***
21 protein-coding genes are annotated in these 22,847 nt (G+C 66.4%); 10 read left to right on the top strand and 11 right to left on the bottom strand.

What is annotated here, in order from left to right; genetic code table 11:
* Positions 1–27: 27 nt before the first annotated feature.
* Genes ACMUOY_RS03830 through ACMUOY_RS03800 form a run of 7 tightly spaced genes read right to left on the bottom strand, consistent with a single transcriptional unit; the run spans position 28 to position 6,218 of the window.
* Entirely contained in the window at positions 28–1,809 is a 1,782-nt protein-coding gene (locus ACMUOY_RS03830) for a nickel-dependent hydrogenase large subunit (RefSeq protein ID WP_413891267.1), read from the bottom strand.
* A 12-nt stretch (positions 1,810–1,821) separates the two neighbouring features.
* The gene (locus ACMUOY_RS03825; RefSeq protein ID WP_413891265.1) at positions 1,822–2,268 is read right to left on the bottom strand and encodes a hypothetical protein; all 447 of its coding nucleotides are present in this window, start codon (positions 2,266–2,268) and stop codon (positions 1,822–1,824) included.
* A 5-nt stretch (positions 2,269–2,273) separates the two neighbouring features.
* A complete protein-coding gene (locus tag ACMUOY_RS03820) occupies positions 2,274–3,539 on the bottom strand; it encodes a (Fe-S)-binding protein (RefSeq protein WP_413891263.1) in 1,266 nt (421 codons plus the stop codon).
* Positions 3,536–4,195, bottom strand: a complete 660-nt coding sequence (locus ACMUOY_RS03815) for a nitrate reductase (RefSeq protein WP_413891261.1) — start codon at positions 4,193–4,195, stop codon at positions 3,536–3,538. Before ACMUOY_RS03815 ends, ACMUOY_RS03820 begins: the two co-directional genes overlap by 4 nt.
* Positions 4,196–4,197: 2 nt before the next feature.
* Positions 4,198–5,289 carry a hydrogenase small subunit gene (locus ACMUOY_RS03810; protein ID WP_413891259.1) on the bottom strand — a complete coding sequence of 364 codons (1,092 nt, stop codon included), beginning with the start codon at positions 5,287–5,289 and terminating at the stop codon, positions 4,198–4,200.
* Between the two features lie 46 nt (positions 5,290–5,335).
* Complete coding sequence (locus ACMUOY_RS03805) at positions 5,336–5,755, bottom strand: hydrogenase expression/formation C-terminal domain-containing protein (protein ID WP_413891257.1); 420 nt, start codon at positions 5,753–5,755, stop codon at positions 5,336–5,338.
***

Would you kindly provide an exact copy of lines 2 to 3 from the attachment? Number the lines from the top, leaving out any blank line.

What is annotated here, in order from left to right; genetic code table 11:
* Positions 1–27: 27 nt before the first annotated feature.